The Swedish The Girl with the Dragon Tattoo turned the world’s attention toward Stieg Larsson’s Millennium Trilogy in both literature and cinematic forms. The trilogy had three commercial and critical hits and of course Hollywood had to have its hand in the honey pot too. What is typically a role made for bottom feeders, David Fincher picks up the franchise and makes it all his own. This 2011 American remake of the 2009 Swedish adaptation adds more psychological texture than before.
Millennium Magazine writer Mikael Blomkvist (Daniel Craig) looses a libel case against a wealthy individual. Lisbeth Salander (Rooney Mara), a Gothic attired computer hacker with a turbulent childhood is hired by Former CEO of Vanger Industries CEO Henrik Vanger (Christopher Plummer) to provide a background check on Mikael. After notice of Mikael’s clean record, Henrick offers Mikael a position to investigate the murder of his niece Harriet some forty years earlier.
The Girl with the Dragon Tattoo has a steady pace that accomplishes what it has set out to do; take the galvanizing debut quest of Lisbeth and Mikael to Hollywood’s door. Gimmicks and tricks are non-existent and the mise-en-scene is deliberate and sincere. For a spectator who has not seen the 2009 version or read the novels this film is an excellent thriller that holds its own as a singular story or as a debut of a international franchise.
Despite Lisbeth’s butch nature, she is still not without her instinctual reliance on males who have unconditionally cared for her and have replaced the father she attempted to kill. Twice Lisbeth arrives to a home and announces her presence to those she expects to be home with a quick and gentle “Hey Hey.” It is unusual for her background and demeanor; it shows a more conventional portrayal of femininity, but it also shows her temperate core. First, she does this with her uncle and later when she arrives back at the Vander cabin attempting to reach Mikael. Each time this happens something terrible has happened to the father figure that she is residing with. It is Freudian penis envy that leaves Lisbeth unsatisfied and disappointed each time, but the second time signals to Lisbeth that something is wrong with Mikael absence.
David Fincher teams up with many of the cast and crew that took The Social Network to incredible heights. The gorgeous Rooney Mara, who played the love interest in The Social Network, is uglied up and given the starring role of Lisbeth, the independent and scarred Gothic twenty-something. Jeff Cronenweth returns as the cinematographer and uses the dark, dreary atmosphere that made Fight Club and The Social Network so aesthetically disparate. Both Trent Reznor and Atticus Ross again supply the soundtrack and score with aplomb.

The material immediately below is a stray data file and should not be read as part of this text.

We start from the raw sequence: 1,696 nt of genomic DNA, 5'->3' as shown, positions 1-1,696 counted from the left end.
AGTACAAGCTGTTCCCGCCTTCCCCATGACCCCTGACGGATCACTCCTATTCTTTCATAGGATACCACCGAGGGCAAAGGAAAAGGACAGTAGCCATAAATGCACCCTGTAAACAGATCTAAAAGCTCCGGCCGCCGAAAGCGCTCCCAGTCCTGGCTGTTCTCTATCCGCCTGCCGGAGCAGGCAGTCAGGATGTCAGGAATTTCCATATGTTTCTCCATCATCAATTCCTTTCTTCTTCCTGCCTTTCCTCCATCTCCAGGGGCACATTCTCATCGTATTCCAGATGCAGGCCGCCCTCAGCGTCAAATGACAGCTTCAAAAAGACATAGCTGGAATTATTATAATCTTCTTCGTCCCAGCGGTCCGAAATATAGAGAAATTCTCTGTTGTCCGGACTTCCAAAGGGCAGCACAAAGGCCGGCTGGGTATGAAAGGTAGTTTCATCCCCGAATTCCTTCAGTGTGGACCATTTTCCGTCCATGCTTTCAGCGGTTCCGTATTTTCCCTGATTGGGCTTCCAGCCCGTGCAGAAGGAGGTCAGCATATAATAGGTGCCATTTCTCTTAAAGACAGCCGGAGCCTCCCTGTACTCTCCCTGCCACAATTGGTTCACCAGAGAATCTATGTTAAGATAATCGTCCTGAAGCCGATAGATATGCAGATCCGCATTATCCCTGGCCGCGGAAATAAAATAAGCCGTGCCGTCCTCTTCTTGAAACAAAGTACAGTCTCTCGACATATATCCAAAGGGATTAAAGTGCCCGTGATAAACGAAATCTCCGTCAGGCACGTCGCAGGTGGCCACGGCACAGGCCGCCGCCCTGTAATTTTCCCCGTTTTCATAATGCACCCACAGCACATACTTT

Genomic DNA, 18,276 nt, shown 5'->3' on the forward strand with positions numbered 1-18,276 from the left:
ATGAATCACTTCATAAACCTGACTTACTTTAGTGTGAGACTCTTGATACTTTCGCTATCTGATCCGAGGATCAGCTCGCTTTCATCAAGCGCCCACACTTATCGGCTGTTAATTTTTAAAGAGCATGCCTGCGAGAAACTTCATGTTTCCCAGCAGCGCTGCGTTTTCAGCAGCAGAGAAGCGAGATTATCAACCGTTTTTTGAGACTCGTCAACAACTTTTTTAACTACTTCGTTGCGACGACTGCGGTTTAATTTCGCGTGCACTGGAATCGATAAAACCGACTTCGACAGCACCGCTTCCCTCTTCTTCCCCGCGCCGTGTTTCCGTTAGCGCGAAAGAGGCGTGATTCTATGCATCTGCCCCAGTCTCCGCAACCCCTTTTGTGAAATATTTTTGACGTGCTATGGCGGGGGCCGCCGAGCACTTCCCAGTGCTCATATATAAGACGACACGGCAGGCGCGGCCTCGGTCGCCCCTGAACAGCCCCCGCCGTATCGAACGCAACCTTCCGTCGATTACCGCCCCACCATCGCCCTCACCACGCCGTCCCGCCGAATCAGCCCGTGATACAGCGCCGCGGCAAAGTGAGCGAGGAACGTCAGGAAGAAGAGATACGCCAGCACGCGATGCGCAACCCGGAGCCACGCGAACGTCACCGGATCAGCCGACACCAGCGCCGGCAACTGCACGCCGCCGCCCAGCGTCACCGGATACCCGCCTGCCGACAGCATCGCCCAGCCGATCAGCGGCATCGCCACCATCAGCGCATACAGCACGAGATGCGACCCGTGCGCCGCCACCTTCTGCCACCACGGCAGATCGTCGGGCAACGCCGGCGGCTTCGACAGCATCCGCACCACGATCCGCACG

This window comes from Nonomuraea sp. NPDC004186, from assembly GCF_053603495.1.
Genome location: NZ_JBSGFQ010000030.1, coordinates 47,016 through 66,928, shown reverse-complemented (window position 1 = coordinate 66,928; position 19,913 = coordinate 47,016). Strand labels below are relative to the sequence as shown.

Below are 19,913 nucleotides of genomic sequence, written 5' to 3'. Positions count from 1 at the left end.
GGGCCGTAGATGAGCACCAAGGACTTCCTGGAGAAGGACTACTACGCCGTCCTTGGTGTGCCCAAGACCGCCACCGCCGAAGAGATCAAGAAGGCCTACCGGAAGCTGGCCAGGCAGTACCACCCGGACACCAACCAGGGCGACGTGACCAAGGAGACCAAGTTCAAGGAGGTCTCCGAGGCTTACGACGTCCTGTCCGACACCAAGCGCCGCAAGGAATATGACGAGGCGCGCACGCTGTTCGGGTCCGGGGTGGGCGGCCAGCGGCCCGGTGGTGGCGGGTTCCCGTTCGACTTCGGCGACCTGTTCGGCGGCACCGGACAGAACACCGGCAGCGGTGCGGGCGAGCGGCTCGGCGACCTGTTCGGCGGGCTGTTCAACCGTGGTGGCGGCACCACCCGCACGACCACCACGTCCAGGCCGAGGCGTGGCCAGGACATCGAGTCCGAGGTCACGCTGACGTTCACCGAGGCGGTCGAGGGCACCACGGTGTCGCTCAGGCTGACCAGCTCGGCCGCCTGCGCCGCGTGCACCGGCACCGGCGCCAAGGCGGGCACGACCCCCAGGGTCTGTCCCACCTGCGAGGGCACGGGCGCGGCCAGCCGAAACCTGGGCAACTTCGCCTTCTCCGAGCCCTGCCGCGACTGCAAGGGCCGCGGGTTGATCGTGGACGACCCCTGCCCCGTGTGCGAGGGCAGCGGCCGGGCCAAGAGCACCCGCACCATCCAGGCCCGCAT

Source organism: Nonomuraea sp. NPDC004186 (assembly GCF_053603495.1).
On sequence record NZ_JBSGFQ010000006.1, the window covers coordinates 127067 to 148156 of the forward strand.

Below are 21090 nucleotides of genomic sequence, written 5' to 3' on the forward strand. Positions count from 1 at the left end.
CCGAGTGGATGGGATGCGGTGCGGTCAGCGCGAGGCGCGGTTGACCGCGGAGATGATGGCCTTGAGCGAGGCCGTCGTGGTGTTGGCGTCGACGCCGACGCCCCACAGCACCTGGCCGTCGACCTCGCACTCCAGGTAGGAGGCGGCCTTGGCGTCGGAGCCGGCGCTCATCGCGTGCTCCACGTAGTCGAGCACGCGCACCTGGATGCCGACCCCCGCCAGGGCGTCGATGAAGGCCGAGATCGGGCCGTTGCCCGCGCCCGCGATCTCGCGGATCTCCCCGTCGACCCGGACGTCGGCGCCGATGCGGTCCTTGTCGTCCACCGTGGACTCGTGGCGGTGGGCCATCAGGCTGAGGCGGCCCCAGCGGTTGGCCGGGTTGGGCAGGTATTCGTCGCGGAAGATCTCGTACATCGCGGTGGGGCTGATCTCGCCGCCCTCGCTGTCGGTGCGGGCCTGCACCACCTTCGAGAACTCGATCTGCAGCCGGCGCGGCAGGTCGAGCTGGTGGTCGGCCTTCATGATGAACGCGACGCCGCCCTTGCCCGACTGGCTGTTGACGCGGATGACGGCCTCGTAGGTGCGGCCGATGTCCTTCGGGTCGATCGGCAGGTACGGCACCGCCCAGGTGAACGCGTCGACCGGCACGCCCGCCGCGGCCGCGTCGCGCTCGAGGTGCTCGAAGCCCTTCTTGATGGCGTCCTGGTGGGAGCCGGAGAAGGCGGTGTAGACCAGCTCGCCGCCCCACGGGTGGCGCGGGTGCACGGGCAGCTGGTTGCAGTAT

Fincher again provides an expressionist music video for the opening credits of the film set to Led Zeppelin’s “Immigrant Song”. This opening sequence, which matches many of Fincher’s previous feature film efforts, also returns the director to his days as a music video director. The sequence provides a montage of imagery that relates to Lisbeth’s past and how it affects her demeanor in the present. It is a fitting opening sequence, particularly since the opening film credits have mostly been kicked to the curb for many films, especially the epics where time is already stretched thin.
There is of course the obligatory comparison between this 2011 release and the 2009 Swedish version. The biggest contrast is the trading of insinuated violence for stronger psychological implications. The original version had a particular scene that physically affected me. Its violence was realistic but effective. Fincher kept the graphic sexual violence weak compared to the Swedish version. Instead, Fincher used more psychologically and emotionally affecting moments throughout the whole film to build our sympathy towards Lisbeth and Blomkvist. In all, David Fincher’s The Girl with the Dragon Tattoo is a more well-rounded film than the original. It is much more richly layered with psychological and sociological issues that were always present with the 2009 Swedish version, but not as capable. To be fair, we must also add that the 2009 version was produced with a paltry television budget and Fincher was provided with near carte blanche.
The Girl with the Dragon Tattoo has been one of the most well-produced thrillers and films of the year, but there is nothing that truly stands out in the film that sets it ahead of others. The rise in fame of the Millennium Trilogy has flooded the Western conscience, and the spectator who has not read the novels or seen the original Swedish adaptations may be at the advantage. Fincher has taken a little from Zodiac and a little from The Social Network to bring Lisbeth and Mikael back to screens to create an effective thriller that accentuates the themes rather than dumb them down for American audiences.